When Debby’s stockpile is large enough that it threatens to topple over—sometimes reaching a few feet tall—she takes to the sewing machine, churning out a complete bag or apron in under an hour. Here are her directions for making a tote bag:

Step 1:
Prep Your Station
Debby sets up an assembly line for each section: the lining, the outer feed bag, the handles, and the base. She equips her sewing machine with a standard size 14 needle.
Image of working station
Step 2:
Sew in the Bag Liner
Since the bag is circular, Debby doesn’t worry about lining up side seams. She turns the outer bag inside out, overlays it evenly with her fabric liner, and uses a zigzag stitch from bottom to the top to sew them together. To prevent the plastic ends from fraying, Debby uses a straight stitch and a zigzag or overcast stitch.
Image of Sew in the Bag Liner
Step 3:
Make the Handles
For the handles, Debby folds the rim of the bag down 1 inch, places the handle ends where she wants them for her preferred handle loop size, and sews the ends to the top of the bag using a top stitch right at the edge. She then does another top stitch across the bag, creating two strong points of contact for the handles, making them less likely to break.
Image of Tote bag handles
/ Finding Purpose in Repurposing—Even During a Pandemic /
Since Debby started repurposing old feed bags nearly two years ago, word spread fast and her sources of material have flourished.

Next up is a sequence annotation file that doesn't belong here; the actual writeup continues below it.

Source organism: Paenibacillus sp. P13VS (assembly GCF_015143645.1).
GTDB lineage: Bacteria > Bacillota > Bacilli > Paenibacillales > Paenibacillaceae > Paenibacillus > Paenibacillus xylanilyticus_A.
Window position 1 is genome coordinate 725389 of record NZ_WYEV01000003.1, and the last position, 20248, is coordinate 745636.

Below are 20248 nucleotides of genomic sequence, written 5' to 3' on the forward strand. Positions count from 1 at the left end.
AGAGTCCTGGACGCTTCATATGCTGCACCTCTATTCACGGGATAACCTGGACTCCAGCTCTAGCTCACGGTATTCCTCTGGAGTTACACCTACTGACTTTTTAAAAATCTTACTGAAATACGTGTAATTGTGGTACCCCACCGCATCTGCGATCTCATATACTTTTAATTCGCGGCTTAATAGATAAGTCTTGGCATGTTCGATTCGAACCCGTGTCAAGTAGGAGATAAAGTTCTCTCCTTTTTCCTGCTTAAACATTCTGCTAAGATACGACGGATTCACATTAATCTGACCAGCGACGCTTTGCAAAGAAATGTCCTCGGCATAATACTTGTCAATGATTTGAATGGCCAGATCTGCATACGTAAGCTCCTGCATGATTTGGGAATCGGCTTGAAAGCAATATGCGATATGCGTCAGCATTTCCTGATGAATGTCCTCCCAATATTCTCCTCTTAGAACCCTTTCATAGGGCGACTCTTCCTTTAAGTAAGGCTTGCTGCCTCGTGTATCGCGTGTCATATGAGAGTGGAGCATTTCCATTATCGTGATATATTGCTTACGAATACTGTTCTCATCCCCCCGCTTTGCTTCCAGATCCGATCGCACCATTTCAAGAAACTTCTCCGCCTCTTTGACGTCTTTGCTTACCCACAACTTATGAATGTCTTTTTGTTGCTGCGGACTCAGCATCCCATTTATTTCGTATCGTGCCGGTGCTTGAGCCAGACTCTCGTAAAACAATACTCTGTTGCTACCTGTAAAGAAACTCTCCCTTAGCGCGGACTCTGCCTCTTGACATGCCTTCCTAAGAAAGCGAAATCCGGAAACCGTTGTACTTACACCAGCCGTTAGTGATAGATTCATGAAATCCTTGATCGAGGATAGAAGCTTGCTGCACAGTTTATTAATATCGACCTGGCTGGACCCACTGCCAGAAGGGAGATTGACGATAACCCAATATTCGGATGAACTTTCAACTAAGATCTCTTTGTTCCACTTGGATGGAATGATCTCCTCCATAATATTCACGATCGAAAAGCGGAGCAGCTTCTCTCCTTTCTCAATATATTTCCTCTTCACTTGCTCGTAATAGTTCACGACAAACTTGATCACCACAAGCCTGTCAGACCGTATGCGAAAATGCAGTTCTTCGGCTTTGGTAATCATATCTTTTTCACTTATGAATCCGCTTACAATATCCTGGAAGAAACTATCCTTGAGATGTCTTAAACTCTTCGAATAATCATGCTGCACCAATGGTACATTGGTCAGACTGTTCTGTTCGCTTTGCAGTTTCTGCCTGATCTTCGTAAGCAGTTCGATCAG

“People call me from all over and bring me bags; they leave me bags wedged underneath the windshield wiper of my truck, throw them in the back of my truck, leave them under the propane tank at the fire station, leave them on the front porch, call me to meet them in parking lots—all different places and different cities,” Debby says, laughing. “I’ve become known as the Bag Lady.”

Image of Purina Tote Bag
Picture of Purina Horse Tote Bag
Image of Chicken Tote Bag
Debby has started selling her creations to friends, at craft fairs, and at local events. She says her customers appreciate the durability and size of the totes for shopping, as well as her aprons’ easy-to-clean protective outer layer for cooking and butchering. Some people use the zippered pouches she makes to keep their ammo dry while hunting.

When the COVID-19 pandemic started, Debby pivoted from sewing bags and aprons to using the material to create masks to donate to local hospitals and essential workers.

For Debby, creating solutions to ongoing problems—like reusable items filling landfills or ending up as litter—is a no-brainer.

“This is not rocket science!” she jokes. “If you can use a pair of scissors and a ruler and a pencil, you can do it too.”

To see Debby’s creations, visit her website.
About the Writer
Jennon Bell Hoffmann writes lifestyle and human-interest stories from her home in Illinois.